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#39) On August 27, 2009 at 2:39 PM, portefeuille (99.67) wrote:

#38 ..., which again demonstrates how highly "unintelligent" the "caps" game scoring system is.

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#40) On August 27, 2009 at 2:42 PM, jason2713 (< 20) wrote:

Go bulls, make that paper!   I'll watch from the sidelines making my 3-5% interest in safe haven investments.

I'd rather have tiny gains than risk huge losses based on an over bought market.  There are still deals out there, I just haven't found one yet.  When P/E ratios are starting to get pretty high that's an over valued market.

Example P/E's: goog = 32, AIG =who the f*ckknows since they lose tons, APPL = 29+, VMW = 46, BAC=29,C=who the f* nows since they lose tons, etc ect

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#41) On August 27, 2009 at 2:57 PM, XMFSinchiruna (26.99) wrote:

TMFBent

No hard feelings, felow Fool ... I'm just standing up for tolerance of multiple perspectives and the beauty of respectful debate, which are virtues that I know you share my passion for.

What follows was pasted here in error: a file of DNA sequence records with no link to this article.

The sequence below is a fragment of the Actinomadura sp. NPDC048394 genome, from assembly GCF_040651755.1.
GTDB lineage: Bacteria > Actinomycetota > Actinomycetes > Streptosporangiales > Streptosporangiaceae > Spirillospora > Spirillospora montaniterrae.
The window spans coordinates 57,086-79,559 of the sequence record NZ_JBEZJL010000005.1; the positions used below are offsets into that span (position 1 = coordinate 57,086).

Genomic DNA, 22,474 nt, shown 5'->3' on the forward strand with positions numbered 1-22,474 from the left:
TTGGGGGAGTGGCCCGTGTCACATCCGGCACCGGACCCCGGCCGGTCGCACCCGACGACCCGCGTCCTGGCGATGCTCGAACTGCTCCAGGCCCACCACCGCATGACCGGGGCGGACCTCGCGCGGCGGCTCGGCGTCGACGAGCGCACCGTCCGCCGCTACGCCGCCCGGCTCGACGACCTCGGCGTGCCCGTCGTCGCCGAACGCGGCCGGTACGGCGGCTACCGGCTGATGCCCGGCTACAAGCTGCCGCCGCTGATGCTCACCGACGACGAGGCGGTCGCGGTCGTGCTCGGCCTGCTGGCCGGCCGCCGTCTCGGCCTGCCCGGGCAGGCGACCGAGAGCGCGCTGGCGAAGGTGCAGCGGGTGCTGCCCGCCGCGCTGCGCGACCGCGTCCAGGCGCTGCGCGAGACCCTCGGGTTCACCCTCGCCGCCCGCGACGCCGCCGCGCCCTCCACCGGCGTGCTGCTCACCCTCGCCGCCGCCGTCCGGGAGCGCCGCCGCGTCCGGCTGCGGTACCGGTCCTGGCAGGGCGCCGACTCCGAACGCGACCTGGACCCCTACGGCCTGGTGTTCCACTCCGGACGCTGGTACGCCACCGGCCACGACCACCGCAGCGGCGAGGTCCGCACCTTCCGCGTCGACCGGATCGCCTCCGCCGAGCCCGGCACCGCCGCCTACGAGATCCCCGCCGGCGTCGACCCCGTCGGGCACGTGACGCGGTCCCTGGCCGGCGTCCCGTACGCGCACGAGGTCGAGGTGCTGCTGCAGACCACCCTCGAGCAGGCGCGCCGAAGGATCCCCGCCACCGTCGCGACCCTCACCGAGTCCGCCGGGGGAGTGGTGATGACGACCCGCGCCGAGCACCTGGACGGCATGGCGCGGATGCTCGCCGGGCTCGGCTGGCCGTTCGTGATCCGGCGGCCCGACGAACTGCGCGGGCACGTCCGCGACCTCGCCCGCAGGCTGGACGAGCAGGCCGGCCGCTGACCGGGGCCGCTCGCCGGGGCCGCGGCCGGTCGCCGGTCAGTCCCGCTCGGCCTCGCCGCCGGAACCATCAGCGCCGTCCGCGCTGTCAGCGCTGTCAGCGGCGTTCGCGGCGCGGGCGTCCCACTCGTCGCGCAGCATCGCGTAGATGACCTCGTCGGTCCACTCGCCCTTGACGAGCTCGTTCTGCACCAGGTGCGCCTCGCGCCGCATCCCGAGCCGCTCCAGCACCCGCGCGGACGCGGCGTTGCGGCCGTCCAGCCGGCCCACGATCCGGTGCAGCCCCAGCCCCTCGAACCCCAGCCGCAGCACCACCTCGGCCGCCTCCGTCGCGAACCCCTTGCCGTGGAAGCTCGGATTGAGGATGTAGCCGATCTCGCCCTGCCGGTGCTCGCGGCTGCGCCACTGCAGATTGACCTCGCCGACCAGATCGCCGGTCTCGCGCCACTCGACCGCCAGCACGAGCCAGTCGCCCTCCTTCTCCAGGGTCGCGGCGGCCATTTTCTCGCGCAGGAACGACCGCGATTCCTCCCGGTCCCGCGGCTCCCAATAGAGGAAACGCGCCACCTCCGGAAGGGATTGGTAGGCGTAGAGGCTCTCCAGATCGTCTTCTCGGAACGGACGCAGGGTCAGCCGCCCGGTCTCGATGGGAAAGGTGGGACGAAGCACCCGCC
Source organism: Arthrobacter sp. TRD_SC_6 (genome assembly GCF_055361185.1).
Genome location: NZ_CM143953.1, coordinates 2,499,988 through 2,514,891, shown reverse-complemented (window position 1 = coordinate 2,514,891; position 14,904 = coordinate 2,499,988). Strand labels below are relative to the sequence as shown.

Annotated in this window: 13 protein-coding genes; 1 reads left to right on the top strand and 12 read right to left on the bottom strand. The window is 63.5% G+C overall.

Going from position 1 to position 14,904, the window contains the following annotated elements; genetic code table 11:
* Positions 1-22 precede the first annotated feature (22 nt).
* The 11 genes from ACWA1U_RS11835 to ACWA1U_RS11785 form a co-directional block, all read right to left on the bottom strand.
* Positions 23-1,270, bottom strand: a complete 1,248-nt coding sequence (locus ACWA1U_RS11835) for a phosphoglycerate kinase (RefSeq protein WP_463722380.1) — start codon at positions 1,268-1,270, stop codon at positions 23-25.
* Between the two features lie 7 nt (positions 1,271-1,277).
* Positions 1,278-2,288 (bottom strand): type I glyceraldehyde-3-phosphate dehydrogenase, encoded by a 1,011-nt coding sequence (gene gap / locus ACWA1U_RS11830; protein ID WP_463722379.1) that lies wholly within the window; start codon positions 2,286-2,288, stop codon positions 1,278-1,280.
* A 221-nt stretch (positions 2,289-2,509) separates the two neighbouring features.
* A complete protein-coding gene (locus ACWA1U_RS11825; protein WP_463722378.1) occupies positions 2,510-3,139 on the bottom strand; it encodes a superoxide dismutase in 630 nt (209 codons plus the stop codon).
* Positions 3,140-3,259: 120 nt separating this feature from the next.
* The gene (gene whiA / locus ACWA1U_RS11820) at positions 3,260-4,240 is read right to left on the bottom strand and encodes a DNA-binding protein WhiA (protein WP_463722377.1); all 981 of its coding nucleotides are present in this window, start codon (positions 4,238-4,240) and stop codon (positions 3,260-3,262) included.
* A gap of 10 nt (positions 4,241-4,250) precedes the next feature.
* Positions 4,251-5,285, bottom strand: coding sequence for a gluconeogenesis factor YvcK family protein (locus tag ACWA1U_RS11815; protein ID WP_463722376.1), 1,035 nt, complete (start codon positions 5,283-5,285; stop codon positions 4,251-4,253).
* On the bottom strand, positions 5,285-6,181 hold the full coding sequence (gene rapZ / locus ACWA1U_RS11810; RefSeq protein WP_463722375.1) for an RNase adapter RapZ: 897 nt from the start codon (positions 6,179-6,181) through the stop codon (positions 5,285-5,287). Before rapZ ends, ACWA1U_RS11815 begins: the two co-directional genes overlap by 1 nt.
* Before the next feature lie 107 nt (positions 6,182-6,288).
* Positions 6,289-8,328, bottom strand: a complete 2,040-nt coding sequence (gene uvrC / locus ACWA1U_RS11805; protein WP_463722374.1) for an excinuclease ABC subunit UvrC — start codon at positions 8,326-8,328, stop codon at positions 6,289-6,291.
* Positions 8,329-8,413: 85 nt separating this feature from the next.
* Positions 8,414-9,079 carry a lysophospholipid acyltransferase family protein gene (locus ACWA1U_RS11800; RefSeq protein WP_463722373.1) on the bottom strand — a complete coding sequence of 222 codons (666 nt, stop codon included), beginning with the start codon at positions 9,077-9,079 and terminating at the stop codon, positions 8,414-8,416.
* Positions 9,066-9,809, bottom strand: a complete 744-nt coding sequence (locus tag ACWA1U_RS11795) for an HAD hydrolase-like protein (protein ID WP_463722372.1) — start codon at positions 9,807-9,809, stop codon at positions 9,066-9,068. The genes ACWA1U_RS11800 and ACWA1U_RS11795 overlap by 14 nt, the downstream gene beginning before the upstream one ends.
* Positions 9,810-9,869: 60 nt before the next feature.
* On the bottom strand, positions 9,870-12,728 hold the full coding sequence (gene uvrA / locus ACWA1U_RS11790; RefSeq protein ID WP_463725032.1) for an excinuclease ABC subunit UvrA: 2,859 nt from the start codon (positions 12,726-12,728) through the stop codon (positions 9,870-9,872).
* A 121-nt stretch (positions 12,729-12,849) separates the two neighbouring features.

bigpeach

"I didn't see anything in Bent's post that was more offensive than the stuff you write."

Links??

"I noticed you didn't address that in your reply."

One has to trudge through the unsound premise that bears have somehow been "proven wrong by reality" before leaping to a discussion about shifting investment strategies.   

Let me point out a few things here. Speaking of nuance, how about conceding that not every investor who is wary of this equities market must be presumed to anticipate a complete collapse of the social order. Every individual has his or her own concept of potential scenarios, and lumping them together with labels is not reflective of intellectual scrutiny.